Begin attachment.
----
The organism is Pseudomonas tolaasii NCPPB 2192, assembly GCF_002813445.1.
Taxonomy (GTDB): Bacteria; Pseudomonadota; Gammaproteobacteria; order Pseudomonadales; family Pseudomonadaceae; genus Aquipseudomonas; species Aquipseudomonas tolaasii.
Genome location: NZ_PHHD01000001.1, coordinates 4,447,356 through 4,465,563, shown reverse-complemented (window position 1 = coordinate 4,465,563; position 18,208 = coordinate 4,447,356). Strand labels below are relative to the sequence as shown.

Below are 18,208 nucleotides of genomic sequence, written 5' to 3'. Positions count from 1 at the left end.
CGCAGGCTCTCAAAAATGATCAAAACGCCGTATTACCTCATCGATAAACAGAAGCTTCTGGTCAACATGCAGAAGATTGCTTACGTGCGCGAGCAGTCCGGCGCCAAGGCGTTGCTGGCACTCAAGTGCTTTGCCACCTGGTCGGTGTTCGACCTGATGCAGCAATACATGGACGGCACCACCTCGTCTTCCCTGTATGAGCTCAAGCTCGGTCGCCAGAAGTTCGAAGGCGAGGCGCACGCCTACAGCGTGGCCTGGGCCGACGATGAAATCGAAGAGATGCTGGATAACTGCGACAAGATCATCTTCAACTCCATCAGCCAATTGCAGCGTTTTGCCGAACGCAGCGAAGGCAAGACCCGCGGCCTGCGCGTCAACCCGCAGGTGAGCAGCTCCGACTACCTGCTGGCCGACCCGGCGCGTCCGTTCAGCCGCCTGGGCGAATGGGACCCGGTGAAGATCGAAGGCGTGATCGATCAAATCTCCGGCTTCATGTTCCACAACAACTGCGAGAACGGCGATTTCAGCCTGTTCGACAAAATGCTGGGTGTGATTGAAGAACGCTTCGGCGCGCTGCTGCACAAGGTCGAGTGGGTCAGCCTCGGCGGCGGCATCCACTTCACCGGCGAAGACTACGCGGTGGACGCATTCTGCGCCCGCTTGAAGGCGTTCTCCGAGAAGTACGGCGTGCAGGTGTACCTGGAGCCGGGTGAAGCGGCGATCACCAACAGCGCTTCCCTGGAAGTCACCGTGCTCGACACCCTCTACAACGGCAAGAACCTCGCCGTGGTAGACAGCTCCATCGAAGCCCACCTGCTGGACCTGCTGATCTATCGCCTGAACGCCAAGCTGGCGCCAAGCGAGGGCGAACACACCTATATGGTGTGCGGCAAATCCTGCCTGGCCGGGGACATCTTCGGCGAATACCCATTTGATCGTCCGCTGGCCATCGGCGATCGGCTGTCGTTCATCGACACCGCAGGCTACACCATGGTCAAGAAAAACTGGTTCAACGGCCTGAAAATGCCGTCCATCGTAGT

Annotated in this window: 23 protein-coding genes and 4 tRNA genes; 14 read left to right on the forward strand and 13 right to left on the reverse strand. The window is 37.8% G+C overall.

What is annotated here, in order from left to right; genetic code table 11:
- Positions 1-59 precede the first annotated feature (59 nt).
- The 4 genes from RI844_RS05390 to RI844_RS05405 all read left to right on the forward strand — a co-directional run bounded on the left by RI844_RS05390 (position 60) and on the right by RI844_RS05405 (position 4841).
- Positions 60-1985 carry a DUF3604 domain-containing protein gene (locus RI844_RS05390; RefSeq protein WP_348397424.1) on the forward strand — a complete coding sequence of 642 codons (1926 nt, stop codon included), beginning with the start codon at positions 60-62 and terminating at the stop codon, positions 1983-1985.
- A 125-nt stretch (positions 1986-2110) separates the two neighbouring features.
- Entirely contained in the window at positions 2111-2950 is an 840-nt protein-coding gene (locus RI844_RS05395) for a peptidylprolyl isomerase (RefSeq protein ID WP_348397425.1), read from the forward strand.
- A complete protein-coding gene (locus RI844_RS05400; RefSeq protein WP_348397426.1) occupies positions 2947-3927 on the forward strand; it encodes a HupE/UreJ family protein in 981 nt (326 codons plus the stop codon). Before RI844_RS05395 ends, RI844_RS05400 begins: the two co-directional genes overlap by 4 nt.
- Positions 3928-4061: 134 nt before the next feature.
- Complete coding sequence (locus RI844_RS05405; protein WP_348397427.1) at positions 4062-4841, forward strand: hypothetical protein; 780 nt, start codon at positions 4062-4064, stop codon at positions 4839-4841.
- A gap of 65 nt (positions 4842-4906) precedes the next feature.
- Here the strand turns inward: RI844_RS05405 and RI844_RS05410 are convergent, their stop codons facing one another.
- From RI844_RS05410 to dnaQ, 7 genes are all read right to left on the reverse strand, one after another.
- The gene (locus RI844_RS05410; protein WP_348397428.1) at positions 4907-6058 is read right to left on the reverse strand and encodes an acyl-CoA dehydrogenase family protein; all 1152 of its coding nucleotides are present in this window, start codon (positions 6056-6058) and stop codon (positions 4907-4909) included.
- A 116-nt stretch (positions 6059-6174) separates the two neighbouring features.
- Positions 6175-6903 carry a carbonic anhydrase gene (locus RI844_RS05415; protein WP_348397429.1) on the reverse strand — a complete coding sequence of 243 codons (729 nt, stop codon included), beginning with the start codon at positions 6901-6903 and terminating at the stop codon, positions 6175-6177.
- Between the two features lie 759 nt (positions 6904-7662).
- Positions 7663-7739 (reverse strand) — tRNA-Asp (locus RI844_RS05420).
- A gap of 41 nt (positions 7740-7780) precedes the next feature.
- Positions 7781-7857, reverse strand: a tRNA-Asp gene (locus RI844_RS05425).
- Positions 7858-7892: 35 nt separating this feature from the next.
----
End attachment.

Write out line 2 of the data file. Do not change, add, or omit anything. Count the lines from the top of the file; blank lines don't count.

Taxonomy (GTDB): Bacteria; Pseudomonadota; Gammaproteobacteria; order Pseudomonadales; family Pseudomonadaceae; genus Aquipseudomonas; species Aquipseudomonas tolaasii.